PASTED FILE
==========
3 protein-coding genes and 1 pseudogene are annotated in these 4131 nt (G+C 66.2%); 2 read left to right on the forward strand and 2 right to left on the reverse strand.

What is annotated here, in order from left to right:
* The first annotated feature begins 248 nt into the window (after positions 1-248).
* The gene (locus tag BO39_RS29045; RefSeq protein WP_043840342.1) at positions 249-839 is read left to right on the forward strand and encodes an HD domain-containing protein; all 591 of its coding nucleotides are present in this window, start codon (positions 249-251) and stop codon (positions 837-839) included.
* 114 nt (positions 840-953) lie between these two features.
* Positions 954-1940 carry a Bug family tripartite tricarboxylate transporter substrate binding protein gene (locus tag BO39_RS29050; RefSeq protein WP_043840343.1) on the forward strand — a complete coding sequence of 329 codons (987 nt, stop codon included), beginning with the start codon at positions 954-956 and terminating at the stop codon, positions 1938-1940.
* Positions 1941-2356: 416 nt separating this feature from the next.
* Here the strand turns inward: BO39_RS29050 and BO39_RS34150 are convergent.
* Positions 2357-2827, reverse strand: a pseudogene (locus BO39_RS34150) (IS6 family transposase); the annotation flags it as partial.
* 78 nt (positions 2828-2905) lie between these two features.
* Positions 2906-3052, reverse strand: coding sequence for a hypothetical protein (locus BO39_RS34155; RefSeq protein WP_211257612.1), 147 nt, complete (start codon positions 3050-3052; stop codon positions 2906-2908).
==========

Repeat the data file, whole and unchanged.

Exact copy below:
3 protein-coding genes and 1 pseudogene are annotated in these 4131 nt (G+C 66.2%); 2 read left to right on the forward strand and 2 right to left on the reverse strand.

What is annotated here, in order from left to right:
* The first annotated feature begins 248 nt into the window (after positions 1-248).
* The gene (locus tag BO39_RS29045; RefSeq protein WP_043840342.1) at positions 249-839 is read left to right on the forward strand and encodes an HD domain-containing protein; all 591 of its coding nucleotides are present in this window, start codon (positions 249-251) and stop codon (positions 837-839) included.
* 114 nt (positions 840-953) lie between these two features.
* Positions 954-1940 carry a Bug family tripartite tricarboxylate transporter substrate binding protein gene (locus tag BO39_RS29050; RefSeq protein WP_043840343.1) on the forward strand — a complete coding sequence of 329 codons (987 nt, stop codon included), beginning with the start codon at positions 954-956 and terminating at the stop codon, positions 1938-1940.
* Positions 1941-2356: 416 nt separating this feature from the next.
* Here the strand turns inward: BO39_RS29050 and BO39_RS34150 are convergent.
* Positions 2357-2827, reverse strand: a pseudogene (locus BO39_RS34150) (IS6 family transposase); the annotation flags it as partial.
* 78 nt (positions 2828-2905) lie between these two features.
* Positions 2906-3052, reverse strand: coding sequence for a hypothetical protein (locus BO39_RS34155; RefSeq protein WP_211257612.1), 147 nt, complete (start codon positions 3050-3052; stop codon positions 2906-2908).